Self-medication and over the counter medication are very common practice in low- and middle-income countries (LMICs) like India. The use of antibiotics without prescription is enlisted among the most important causes of antibiotic resistance (ABR). The unwise and frequent consumption of non-prescribed antibiotics (NPA) is persisting in LMICs where a robust antibiotic surveillance system is lacking.
A systematic review and meta-analysis were conducted by Torres et.al to understand the use of non-prescribed antibiotics; prevalence estimates in low-and-middle-income countries. A total of eleven studies were included in the review. The authors described NPA as the administration of antibiotics without health care professional oversight and prescription, for self-medication, the use of leftover from the previous course, the storage of antibiotics for emergency purposes and further use, the use of antibiotics recommended or advised by pharmacists or pharmacy personnel, sharing antibiotics or antibiotic prescriptions with friends or family members, all to treat self-perceived illnesses.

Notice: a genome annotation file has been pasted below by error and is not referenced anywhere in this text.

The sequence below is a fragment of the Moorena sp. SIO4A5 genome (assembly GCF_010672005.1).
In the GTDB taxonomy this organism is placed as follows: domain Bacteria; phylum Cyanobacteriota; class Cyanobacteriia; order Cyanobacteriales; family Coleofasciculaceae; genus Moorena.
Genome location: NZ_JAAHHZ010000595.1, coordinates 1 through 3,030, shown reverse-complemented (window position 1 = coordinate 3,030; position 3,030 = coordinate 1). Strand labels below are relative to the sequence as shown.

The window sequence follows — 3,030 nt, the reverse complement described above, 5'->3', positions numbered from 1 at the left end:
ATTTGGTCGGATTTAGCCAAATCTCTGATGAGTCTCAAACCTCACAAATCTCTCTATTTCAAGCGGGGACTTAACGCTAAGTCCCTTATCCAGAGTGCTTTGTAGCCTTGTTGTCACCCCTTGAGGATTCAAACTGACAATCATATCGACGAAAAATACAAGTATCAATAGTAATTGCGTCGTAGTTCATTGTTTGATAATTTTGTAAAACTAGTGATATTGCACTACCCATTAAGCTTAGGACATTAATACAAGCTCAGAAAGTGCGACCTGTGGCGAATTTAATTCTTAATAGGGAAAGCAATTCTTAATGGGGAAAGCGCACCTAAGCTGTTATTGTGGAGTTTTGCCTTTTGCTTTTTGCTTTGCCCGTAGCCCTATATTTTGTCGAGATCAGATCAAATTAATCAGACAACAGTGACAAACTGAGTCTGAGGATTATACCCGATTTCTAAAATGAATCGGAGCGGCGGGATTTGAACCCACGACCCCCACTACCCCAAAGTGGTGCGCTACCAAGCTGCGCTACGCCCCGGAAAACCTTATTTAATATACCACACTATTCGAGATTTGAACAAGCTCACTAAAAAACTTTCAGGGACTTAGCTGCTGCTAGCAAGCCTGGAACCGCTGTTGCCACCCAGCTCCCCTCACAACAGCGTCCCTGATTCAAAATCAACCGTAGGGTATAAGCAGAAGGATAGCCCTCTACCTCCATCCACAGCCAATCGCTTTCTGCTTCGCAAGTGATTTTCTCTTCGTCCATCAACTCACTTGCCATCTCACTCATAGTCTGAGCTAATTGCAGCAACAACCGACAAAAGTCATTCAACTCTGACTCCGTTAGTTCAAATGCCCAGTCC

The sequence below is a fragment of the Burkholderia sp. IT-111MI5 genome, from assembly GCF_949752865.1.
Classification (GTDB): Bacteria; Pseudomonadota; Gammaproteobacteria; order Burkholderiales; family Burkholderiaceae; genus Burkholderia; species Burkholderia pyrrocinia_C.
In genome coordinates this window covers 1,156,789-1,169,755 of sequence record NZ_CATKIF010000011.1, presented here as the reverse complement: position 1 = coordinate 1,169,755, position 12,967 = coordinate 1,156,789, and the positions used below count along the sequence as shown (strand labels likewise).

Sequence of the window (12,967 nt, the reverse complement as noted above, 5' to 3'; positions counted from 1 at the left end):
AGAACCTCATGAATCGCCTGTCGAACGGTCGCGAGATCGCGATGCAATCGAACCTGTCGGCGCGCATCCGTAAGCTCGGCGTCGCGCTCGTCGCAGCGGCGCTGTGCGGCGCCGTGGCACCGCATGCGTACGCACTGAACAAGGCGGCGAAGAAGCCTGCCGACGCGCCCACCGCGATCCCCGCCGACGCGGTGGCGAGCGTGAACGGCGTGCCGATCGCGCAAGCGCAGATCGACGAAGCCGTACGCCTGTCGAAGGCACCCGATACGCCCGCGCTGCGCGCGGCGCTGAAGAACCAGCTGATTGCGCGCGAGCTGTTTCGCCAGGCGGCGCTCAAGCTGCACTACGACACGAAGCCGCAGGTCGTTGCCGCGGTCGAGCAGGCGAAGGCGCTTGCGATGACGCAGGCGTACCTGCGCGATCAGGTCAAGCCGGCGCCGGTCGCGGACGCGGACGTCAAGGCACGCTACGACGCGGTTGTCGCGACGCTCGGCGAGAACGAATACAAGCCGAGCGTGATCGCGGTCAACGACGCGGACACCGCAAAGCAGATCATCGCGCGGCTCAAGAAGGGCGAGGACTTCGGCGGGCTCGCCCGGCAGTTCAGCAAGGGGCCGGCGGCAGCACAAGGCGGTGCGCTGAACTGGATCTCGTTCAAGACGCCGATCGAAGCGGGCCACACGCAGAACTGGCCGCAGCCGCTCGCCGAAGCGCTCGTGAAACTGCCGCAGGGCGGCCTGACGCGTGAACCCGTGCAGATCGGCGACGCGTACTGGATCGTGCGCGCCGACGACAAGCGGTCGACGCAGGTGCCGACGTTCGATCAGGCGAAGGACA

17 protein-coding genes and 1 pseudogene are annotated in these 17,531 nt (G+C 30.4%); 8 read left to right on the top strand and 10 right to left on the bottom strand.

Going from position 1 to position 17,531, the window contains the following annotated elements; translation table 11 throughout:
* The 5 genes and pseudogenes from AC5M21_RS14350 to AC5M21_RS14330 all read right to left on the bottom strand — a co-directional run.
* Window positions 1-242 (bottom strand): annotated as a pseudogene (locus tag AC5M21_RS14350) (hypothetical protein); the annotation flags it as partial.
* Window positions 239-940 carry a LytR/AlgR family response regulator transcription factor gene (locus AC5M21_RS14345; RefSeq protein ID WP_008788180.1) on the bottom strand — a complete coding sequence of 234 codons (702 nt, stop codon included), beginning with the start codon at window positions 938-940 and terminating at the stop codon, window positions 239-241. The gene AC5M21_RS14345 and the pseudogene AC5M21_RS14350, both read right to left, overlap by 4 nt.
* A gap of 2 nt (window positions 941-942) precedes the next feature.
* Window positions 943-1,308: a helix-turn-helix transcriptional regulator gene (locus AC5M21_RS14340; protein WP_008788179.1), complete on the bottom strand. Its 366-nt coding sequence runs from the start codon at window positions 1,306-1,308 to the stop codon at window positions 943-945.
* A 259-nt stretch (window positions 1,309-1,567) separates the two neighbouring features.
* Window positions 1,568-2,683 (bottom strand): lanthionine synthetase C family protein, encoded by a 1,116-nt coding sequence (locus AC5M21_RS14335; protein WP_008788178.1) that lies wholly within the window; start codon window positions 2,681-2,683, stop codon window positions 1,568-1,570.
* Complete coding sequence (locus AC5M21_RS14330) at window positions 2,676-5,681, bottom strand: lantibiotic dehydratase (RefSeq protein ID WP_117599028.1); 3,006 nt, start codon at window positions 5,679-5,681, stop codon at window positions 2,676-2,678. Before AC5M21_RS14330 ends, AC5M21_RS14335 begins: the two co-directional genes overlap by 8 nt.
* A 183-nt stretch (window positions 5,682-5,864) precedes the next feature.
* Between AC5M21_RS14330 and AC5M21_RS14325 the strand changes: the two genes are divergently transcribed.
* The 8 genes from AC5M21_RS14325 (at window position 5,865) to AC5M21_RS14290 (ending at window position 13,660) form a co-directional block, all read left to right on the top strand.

The pooled prevalence of NPA utilization was 78% in LMICs. The main sources of NPA were family members and friends, city or community pharmacies, old prescriptions re-utilized at the pharmacies, leftovers from previous prescriptions or sickness events, drug dispensers and drug stores, home cabinet, supplied by health care workers and following advertisements, magazines and internet.
Lack of detailed knowledge and awareness, rationales, and health-seeking behavior as well as social determinants of health influences the prevalence of NPA utilization. Hence, Strict implementation of restrictions on over-the-counter sales of antibiotics is found to be helpful in reducing NPA consumption. There is an urgent need to strictly implement the policies and guidelines on prescribing and dispensing antibiotics to address the issue in LMICs.
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